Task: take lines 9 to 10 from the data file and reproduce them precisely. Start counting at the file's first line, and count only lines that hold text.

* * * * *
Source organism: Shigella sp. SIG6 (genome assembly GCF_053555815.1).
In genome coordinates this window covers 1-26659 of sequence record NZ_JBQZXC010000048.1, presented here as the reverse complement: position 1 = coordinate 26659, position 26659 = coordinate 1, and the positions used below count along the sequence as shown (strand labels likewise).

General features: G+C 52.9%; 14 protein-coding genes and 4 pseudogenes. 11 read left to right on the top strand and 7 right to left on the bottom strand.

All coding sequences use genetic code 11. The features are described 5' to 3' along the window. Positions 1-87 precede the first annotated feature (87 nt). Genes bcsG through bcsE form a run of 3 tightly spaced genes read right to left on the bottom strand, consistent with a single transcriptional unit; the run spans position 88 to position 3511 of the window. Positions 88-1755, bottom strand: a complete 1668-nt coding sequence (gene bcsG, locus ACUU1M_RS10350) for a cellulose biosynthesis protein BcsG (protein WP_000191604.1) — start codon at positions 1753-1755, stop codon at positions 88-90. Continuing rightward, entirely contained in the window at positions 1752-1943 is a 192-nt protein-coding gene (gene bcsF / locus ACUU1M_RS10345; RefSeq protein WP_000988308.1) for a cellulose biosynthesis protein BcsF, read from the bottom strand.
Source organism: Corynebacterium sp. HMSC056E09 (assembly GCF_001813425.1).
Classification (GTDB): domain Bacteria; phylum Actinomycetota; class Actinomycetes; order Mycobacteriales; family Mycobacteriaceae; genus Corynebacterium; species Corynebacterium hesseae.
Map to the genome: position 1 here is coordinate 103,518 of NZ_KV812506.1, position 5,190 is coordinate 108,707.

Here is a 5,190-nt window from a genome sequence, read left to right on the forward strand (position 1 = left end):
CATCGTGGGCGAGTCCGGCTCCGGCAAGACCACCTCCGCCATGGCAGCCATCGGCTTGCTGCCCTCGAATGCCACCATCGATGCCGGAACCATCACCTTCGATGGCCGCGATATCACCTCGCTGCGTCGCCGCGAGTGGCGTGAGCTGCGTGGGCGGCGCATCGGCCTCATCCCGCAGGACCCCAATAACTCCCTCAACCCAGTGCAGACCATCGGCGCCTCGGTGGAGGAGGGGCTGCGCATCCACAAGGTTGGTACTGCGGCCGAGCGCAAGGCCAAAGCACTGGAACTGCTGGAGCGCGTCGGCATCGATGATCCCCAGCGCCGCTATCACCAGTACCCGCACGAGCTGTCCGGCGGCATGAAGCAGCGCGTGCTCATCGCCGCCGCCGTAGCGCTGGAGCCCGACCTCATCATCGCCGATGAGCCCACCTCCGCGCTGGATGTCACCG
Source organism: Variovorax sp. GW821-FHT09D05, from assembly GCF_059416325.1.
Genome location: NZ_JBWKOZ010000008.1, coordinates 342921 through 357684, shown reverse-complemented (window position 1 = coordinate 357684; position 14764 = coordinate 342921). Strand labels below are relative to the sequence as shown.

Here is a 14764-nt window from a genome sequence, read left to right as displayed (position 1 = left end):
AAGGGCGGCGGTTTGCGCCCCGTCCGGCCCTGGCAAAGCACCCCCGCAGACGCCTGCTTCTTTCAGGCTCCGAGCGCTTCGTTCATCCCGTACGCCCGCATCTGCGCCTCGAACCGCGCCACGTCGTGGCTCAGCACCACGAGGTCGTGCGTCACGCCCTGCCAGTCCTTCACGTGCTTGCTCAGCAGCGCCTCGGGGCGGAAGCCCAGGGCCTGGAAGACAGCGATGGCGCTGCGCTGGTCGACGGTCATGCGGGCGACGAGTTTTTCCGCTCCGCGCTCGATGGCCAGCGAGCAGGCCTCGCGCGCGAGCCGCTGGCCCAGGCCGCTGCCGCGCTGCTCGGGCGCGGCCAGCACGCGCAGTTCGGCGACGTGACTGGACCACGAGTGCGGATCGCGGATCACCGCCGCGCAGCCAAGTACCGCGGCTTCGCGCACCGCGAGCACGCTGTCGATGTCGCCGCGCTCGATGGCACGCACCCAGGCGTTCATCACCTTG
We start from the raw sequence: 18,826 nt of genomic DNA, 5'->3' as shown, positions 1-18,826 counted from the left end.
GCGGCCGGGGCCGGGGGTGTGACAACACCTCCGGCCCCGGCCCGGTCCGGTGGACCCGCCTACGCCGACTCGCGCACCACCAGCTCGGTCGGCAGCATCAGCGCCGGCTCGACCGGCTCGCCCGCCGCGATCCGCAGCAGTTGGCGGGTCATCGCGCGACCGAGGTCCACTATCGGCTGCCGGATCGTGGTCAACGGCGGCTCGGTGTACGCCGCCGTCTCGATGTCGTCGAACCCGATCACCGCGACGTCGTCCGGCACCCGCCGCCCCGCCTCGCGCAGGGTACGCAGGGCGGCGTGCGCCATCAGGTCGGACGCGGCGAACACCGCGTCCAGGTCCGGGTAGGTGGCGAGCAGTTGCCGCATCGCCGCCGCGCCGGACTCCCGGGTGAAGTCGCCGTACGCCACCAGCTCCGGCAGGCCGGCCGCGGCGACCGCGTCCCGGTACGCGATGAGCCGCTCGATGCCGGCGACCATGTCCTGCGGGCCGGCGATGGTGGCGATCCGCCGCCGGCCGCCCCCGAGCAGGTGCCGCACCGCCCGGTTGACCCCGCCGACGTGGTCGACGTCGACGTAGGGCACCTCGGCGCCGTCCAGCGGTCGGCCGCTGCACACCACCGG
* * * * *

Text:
CATCGTGGGCGAGTCCGGCTCCGGCAAGACCACCTCCGCCATGGCAGCCATCGGCTTGCTGCCCTCGAATGCCACCATCGATGCCGGAACCATCACCTTCGATGGCCGCGATATCACCTCGCTGCGTCGCCGCGAGTGGCGTGAGCTGCGTGGGCGGCGCATCGGCCTCATCCCGCAGGACCCCAATAACTCCCTCAACCCAGTGCAGACCATCGGCGCCTCGGTGGAGGAGGGGCTGCGCATCCACAAGGTTGGTACTGCGGCCGAGCGCAAGGCCAAAGCACTGGAACTGCTGGAGCGCGTCGGCATCGATGATCCCCAGCGCCGCTATCACCAGTACCCGCACGAGCTGTCCGGCGGCATGAAGCAGCGCGTGCTCATCGCCGCCGCCGTAGCGCTGGAGCCCGACCTCATCATCGCCGATGAGCCCACCTCCGCGCTGGATGTCACCG
Source organism: Variovorax sp. GW821-FHT09D05, from assembly GCF_059416325.1.